Every state has hundreds of historical markers, presenting their own unique set of challenges and opportunities.

Gary Walrath and Robert Weible write separately on the value of historical markers with candid reflections on examples from their personal experiences.

Walrath explains how historical markers can be problematic, biased accounts of history, citing the plethora of markers dedicated to Nathan Bedford Forrest in Tennessee and ones inaccurately describing Native Americans.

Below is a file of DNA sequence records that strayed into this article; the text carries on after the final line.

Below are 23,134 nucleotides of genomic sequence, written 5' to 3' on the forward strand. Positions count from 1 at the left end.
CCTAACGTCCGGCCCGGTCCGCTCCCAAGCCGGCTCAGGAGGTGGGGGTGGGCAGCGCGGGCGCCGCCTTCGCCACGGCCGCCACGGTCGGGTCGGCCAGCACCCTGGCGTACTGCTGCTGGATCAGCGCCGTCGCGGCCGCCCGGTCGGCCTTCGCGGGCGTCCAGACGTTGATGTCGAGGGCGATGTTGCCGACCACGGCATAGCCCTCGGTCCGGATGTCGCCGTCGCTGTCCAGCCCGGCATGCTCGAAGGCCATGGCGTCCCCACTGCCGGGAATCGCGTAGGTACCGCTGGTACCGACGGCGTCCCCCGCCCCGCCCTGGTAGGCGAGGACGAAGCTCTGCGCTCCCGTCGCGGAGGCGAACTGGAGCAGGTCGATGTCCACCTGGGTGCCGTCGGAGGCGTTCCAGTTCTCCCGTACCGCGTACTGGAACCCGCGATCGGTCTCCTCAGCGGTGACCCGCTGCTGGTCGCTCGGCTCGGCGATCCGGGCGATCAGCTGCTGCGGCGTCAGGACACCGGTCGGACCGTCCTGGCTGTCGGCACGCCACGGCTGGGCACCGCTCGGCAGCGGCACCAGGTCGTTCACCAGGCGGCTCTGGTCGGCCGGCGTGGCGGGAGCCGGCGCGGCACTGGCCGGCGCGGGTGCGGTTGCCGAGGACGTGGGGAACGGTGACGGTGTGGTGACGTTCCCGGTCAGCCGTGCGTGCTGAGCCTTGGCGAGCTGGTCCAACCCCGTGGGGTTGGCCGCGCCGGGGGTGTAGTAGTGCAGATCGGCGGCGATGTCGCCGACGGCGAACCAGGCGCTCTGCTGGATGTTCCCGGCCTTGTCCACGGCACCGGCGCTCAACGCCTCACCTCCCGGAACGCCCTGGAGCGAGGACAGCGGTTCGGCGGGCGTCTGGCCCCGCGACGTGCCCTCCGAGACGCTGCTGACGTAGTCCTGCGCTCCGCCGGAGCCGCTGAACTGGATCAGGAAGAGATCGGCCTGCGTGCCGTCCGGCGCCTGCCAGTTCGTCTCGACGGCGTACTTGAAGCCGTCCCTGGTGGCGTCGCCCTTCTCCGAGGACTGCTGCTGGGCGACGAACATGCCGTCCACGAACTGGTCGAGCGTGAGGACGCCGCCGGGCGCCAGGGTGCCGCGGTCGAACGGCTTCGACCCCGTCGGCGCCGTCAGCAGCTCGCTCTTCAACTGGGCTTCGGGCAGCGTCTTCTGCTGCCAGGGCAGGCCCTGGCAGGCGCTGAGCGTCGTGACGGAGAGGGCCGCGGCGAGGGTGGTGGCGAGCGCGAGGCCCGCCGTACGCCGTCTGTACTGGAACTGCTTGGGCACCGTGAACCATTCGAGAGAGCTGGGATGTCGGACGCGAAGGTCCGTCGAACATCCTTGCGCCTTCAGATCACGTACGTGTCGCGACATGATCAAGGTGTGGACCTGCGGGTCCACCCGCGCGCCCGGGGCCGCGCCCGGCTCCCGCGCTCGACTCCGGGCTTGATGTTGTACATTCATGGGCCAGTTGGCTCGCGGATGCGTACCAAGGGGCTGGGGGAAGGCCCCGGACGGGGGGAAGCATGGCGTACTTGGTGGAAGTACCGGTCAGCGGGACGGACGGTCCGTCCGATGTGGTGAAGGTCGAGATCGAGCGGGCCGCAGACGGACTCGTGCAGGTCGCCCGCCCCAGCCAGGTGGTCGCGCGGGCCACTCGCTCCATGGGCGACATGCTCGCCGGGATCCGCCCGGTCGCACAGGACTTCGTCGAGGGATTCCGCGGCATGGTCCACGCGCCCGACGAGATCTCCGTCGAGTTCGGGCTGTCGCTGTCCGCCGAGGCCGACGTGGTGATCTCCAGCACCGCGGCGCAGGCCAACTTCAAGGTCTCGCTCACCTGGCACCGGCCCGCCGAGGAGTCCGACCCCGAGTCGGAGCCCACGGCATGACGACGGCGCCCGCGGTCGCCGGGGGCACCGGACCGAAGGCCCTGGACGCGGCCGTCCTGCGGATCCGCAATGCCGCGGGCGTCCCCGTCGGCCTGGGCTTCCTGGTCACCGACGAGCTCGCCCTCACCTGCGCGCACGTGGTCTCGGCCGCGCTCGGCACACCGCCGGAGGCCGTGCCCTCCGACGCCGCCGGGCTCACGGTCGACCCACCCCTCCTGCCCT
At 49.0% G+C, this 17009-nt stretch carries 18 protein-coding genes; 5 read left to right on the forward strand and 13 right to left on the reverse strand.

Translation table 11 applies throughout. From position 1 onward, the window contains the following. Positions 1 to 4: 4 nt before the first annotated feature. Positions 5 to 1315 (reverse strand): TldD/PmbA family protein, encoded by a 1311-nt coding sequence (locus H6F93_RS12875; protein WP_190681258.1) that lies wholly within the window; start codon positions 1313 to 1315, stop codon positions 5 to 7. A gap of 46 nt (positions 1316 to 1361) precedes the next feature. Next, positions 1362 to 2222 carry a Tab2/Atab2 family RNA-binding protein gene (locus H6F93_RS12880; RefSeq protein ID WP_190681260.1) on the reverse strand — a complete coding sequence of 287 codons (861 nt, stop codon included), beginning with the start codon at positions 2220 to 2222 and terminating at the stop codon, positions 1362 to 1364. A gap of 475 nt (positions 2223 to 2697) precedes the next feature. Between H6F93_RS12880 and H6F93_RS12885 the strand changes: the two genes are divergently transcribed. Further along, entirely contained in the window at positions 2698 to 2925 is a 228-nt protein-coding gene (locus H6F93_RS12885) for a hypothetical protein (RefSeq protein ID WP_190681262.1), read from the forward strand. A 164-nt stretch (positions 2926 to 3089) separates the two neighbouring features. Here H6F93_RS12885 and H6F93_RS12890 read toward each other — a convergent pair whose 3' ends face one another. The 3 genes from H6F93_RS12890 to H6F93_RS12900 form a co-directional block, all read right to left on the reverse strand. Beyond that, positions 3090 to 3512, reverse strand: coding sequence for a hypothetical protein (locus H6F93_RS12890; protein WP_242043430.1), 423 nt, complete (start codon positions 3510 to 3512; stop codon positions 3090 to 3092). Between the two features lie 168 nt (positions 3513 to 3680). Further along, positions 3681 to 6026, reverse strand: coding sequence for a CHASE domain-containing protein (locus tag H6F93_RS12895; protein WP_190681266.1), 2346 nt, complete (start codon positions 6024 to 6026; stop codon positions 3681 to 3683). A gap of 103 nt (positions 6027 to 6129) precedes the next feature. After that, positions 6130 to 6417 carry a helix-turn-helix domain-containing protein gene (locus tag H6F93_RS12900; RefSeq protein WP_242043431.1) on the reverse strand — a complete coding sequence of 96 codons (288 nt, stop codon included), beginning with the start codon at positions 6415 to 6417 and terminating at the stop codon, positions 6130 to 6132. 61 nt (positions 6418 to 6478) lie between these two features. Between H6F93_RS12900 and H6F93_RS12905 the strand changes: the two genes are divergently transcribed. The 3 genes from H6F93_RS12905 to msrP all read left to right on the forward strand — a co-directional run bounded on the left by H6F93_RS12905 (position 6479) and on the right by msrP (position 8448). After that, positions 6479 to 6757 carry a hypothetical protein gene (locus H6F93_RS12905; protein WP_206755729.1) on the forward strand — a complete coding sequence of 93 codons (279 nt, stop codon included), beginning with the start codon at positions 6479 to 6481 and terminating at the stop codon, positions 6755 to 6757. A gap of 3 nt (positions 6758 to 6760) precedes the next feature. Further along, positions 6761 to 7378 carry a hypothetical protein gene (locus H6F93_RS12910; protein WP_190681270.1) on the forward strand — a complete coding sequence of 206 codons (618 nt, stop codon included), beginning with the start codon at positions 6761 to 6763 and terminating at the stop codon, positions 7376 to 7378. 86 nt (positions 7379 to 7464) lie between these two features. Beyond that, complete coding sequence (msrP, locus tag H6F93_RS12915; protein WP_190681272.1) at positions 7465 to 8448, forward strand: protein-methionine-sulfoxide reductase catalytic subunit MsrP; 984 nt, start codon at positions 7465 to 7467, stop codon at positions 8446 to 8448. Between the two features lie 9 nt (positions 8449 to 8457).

Weible defends historical markers, explaining the excitement they stir in the public. He provides a brief history of how historical markers began to dot highways and roadsides with a growing automobile culture.

Weible emphasizes that historical markers are important not necessarily because of the history they convey but the local support and process for nominating them.

Paired together, these discussions provide guidance for how public historians can approach historical markers as interpretative pieces and a means of empowerment for in their communities.